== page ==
The rise of ransomware attacks and negotiating with cybercriminals

It’s like a scene out of a movie – employees arrive at work (or, in today’s environment, log on to their laptops and company network), only to discover they’ve been locked out of the system and their files.

A ransom-note pops up with one very clear message: You’ve been hacked, your files are encrypted, and if you ever want to get back online and access your data again, you’ll need to pay a ransom in bitcoin.

The note includes a link to a site on the dark Web, where most online clandestine activities take place, and once the link is triggered, a clock starts ticking down the hours before you lose your data – forever.

A few years ago, most businesses thought this would never happen to them – especially companies in South Africa. The rise of ransomware as a service has changed the game though. Now anyone can be a hacker; all you need is access to ready-to-deploy ransomware on the dark Web.


Ransomware is a reality

A few short weeks ago, one of the world’s biggest meat processing firms paid $11 million (R150 million) worth of bitcoin to hackers to get its business back online. It was the second major ransomware attack on a US firm in as many weeks, and we expect to see more attacks as the year progresses. In 2020, around R245 billion was paid in ransom to hackers – all via bitcoin.

Closer to home, the City of Joburg experienced a ransomware attack in late 2019. I have also personally been involved in over 15 ransomware negotiations, all centred on making bitcoin payments and achieving the desired outcome of getting a business back online.

Here’s the problem. Since the launch of Bitcoin in 2009, people can receive digital payments without revealing their identity. This makes ransomware attacks safer and more lucrative, which is a dangerous combination, and we can see the steady increase in ransomware attacks as a result. In 2015, the FBI estimated that the US was subjected to a thousand ransomware attacks per day. This number quadrupled the following year.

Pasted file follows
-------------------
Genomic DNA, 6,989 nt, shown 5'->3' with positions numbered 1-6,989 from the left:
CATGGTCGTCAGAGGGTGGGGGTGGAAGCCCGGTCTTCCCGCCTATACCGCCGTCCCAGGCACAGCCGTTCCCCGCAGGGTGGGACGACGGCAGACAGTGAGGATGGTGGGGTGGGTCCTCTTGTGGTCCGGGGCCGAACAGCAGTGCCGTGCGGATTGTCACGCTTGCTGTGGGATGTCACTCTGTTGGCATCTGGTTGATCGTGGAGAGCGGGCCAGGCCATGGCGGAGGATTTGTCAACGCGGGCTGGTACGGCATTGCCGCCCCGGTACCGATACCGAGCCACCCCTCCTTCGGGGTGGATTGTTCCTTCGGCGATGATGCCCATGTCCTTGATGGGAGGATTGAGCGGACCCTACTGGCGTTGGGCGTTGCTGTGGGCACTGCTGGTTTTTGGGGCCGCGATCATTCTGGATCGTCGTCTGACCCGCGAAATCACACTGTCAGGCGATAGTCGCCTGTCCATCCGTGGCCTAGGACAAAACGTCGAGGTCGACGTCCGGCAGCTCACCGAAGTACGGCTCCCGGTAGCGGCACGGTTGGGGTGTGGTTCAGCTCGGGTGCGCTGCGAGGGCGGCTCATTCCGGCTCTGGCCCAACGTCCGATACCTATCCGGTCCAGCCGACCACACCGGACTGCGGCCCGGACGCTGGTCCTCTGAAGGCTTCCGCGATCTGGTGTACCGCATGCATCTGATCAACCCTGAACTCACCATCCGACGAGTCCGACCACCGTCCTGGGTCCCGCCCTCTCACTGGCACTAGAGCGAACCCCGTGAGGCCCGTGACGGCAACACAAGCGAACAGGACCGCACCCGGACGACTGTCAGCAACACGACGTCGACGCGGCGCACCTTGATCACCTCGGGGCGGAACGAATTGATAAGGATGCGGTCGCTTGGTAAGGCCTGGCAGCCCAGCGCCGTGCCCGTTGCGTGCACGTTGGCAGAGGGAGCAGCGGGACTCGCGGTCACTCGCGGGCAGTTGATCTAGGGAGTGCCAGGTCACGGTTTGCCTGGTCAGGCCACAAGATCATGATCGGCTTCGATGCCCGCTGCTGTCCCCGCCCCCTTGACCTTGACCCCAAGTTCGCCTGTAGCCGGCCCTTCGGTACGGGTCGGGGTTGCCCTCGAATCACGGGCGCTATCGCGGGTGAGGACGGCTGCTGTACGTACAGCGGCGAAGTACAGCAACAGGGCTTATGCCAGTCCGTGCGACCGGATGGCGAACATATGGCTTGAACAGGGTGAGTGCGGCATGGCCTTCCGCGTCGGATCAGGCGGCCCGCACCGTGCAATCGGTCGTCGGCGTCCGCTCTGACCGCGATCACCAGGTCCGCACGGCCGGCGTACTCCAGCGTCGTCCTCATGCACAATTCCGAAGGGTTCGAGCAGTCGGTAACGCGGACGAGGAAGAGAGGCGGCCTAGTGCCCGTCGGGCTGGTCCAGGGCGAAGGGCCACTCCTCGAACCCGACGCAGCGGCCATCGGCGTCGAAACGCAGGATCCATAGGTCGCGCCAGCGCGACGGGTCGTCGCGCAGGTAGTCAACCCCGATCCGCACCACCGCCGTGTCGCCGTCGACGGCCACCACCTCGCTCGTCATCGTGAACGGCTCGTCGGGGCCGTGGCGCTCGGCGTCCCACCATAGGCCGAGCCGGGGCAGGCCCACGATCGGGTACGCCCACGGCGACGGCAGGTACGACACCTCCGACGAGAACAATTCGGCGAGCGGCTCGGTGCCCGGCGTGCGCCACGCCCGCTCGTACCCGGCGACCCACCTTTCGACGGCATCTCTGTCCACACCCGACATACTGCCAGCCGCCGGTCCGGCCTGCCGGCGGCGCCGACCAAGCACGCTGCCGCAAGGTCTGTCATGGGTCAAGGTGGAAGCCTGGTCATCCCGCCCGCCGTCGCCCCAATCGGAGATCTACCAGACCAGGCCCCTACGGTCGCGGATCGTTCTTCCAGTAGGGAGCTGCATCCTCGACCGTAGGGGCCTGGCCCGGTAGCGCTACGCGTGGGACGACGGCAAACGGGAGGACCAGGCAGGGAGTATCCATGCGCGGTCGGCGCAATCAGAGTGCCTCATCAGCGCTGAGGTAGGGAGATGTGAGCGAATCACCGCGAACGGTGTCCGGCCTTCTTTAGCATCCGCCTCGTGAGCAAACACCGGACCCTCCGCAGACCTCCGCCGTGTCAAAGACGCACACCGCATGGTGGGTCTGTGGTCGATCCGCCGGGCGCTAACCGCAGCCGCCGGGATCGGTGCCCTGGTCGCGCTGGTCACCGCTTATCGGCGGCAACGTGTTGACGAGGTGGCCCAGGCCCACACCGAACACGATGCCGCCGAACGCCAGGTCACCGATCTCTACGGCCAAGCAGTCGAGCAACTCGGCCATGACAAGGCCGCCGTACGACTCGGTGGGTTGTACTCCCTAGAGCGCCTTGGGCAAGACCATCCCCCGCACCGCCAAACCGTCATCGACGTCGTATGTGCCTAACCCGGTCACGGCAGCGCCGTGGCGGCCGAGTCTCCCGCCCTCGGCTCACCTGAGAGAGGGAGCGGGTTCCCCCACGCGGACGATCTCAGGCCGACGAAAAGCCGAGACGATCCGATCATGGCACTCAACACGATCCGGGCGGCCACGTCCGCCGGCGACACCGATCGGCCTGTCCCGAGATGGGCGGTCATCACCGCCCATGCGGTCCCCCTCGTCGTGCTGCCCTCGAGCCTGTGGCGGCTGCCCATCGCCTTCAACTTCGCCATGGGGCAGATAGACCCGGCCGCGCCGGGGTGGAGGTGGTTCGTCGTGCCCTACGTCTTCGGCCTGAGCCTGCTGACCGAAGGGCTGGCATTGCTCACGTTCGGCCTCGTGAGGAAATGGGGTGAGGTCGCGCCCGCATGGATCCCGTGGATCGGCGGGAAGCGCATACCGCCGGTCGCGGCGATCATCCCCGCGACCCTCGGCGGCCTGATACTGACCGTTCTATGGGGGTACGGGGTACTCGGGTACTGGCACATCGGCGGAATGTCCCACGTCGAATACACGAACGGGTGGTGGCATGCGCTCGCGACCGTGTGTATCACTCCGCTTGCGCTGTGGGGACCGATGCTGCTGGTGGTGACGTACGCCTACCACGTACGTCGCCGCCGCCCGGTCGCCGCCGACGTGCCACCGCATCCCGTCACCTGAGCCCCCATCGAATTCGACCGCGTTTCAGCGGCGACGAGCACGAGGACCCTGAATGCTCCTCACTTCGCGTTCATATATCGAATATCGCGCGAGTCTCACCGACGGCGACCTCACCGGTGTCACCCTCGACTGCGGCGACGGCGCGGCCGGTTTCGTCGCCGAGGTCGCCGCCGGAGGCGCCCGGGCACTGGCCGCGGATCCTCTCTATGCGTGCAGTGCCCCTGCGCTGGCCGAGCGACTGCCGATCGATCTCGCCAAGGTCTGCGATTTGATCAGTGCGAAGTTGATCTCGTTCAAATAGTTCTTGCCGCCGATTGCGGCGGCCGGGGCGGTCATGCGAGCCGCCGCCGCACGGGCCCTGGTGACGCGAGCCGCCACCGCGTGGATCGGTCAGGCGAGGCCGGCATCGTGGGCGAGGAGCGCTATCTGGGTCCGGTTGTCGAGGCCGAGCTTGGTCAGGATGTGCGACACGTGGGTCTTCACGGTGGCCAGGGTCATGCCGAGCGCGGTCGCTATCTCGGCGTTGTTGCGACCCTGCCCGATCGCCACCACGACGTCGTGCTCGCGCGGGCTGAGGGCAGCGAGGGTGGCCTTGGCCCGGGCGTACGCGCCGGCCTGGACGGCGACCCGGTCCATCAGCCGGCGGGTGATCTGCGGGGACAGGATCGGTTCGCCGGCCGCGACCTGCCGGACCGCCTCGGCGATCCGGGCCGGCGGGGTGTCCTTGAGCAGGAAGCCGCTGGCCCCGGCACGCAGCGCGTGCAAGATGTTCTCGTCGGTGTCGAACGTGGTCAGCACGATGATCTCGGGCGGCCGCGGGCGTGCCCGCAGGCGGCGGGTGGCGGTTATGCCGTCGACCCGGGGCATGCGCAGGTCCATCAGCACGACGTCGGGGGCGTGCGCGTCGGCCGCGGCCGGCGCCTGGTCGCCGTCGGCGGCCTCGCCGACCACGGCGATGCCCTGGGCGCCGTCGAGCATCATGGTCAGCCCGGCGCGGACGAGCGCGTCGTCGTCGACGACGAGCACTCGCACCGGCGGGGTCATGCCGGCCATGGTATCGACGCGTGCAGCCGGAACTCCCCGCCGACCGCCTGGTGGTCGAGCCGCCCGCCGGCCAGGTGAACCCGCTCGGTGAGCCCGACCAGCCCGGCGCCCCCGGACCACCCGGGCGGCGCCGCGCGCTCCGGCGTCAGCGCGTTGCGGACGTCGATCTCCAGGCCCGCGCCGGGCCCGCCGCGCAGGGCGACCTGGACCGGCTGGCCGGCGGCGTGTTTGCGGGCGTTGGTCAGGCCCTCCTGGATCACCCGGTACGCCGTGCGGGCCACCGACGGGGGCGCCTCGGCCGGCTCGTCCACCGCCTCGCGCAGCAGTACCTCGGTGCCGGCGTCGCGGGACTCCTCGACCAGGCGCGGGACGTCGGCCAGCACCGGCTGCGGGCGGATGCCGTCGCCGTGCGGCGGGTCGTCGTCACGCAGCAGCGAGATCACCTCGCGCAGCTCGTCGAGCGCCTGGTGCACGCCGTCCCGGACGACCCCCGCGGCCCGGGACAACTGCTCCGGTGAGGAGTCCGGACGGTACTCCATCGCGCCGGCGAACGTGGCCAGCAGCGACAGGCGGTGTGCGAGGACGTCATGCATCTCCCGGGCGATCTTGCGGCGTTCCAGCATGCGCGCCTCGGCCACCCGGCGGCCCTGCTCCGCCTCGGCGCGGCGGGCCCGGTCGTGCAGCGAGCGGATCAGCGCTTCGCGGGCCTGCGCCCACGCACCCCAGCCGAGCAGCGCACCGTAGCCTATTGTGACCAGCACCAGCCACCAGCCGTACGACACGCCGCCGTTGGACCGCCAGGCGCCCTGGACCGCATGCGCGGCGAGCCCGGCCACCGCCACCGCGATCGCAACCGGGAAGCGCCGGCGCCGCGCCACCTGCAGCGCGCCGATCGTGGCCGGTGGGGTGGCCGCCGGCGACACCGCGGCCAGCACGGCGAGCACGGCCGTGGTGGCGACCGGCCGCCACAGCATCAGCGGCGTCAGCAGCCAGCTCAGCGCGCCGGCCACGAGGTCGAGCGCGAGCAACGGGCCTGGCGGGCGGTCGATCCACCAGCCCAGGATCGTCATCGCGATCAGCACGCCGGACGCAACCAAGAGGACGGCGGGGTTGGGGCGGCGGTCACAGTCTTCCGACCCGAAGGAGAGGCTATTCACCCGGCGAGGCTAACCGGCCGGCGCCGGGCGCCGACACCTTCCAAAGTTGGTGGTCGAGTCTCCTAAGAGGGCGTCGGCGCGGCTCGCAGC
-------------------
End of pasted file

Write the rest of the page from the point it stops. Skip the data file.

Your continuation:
According to Mimecast, by 2020, 92% of organisations reported that their business had seen ransomware delivered via email attachments. Nearly 30% of organisations had seen business operations impacted by ransomware during the same year.

The result? When it comes to cybercrime, it’s ransomware first and only, with everything else a distant second. To make matters worse, the implementation of General Data Protection Regulation (GDPR) and the Protection of Personal Information Act (POPIA) are shining a spotlight on protecting personal information, which only increases the value of customer data.

Syndicates are now adding extortion to their playbooks, siphoning off confidential files before encrypting systems. If their ransom demands aren’t met, they threaten to release sensitive data to the media or auction it off on the black market.


Navigating complex ransomware situations

Today’s reality is that for every ransomware case that makes the news, many more small and medium-sized companies prefer to keep breaches under wraps. Many firms are also choosing to pay their hackers to protect their clients’ data and the business’s continuity, even though there is the obvious concern that continuing to pay ensures that ransomware remains a lucrative and growing industry. And make no mistake – this is an industry. It’s sophisticated, organised and worldwide.

So, how can your organisation protect itself?

  1. Protect your business against social engineering. Most ransomware is delivered via email or through stolen login credentials and passwords. Strict protocols and an understanding of how syndicates work and how they look for ways to scam employees into opening email attachments is the first step towards keeping them out. Educate your employees and remain vigilant.
  2. Use sophisticated tech to combat smart ransomware attacks. We know that ransomware attacks are becoming more sophisticated, and cybersecurity professionals are taking action. There is a host of tools available today that can help your organisation prevent, detect and respond quickly to ransomware attacks that are threatening your business and customers.
  3. Conduct a forensic audit immediately. Time is of the essence. Whether you are negotiating a ransom or not, it’s essential to understand precisely how hackers breached your system and if they have left any backdoors for another attack. Deleting and closing breaches before a forensic audit takes place could leave you open to a second attack.
  4. Bring a professional negotiator in. Ransomware negotiations can be complex, and unfortunately, simply paying a ransom doesn’t guarantee data recovery. According to the Sophos State of Ransomware 2021 report, of the companies that chose to pay a ransom, only 8% of them got all their data back. Nearly a third (29%), couldn’t recover more than half their encrypted data. There are experts who have experience in these negotiations, and they can help you get the best outcome from a complicated situation, specifically that once a ransom is paid, all data is restored.